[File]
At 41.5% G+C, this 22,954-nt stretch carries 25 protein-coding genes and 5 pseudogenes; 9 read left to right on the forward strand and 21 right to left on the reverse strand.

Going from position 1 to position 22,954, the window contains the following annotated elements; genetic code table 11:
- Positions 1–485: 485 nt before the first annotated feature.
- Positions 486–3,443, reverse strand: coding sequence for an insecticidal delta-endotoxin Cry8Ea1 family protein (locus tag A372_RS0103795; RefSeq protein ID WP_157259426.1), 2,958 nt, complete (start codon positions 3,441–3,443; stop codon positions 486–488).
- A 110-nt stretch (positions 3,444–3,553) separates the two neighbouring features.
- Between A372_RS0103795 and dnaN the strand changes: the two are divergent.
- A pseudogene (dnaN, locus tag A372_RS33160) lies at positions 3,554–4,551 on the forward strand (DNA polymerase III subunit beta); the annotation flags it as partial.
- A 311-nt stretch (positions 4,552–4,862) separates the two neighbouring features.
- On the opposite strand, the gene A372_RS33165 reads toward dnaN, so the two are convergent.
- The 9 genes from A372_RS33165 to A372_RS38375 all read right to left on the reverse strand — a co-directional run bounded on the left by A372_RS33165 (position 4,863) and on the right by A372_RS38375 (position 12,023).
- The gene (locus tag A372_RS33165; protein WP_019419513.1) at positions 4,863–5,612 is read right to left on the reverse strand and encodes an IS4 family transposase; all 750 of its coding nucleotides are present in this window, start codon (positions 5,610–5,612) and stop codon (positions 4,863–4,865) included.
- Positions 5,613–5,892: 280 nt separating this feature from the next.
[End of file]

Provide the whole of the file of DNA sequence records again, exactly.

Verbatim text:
At 41.5% G+C, this 22,954-nt stretch carries 25 protein-coding genes and 5 pseudogenes; 9 read left to right on the forward strand and 21 right to left on the reverse strand.

Going from position 1 to position 22,954, the window contains the following annotated elements; genetic code table 11:
- Positions 1–485: 485 nt before the first annotated feature.
- Positions 486–3,443, reverse strand: coding sequence for an insecticidal delta-endotoxin Cry8Ea1 family protein (locus tag A372_RS0103795; RefSeq protein ID WP_157259426.1), 2,958 nt, complete (start codon positions 3,441–3,443; stop codon positions 486–488).
- A 110-nt stretch (positions 3,444–3,553) separates the two neighbouring features.
- Between A372_RS0103795 and dnaN the strand changes: the two are divergent.
- A pseudogene (dnaN, locus tag A372_RS33160) lies at positions 3,554–4,551 on the forward strand (DNA polymerase III subunit beta); the annotation flags it as partial.
- A 311-nt stretch (positions 4,552–4,862) separates the two neighbouring features.
- On the opposite strand, the gene A372_RS33165 reads toward dnaN, so the two are convergent.
- The 9 genes from A372_RS33165 to A372_RS38375 all read right to left on the reverse strand — a co-directional run bounded on the left by A372_RS33165 (position 4,863) and on the right by A372_RS38375 (position 12,023).
- The gene (locus tag A372_RS33165; protein WP_019419513.1) at positions 4,863–5,612 is read right to left on the reverse strand and encodes an IS4 family transposase; all 750 of its coding nucleotides are present in this window, start codon (positions 5,610–5,612) and stop codon (positions 4,863–4,865) included.
- Positions 5,613–5,892: 280 nt separating this feature from the next.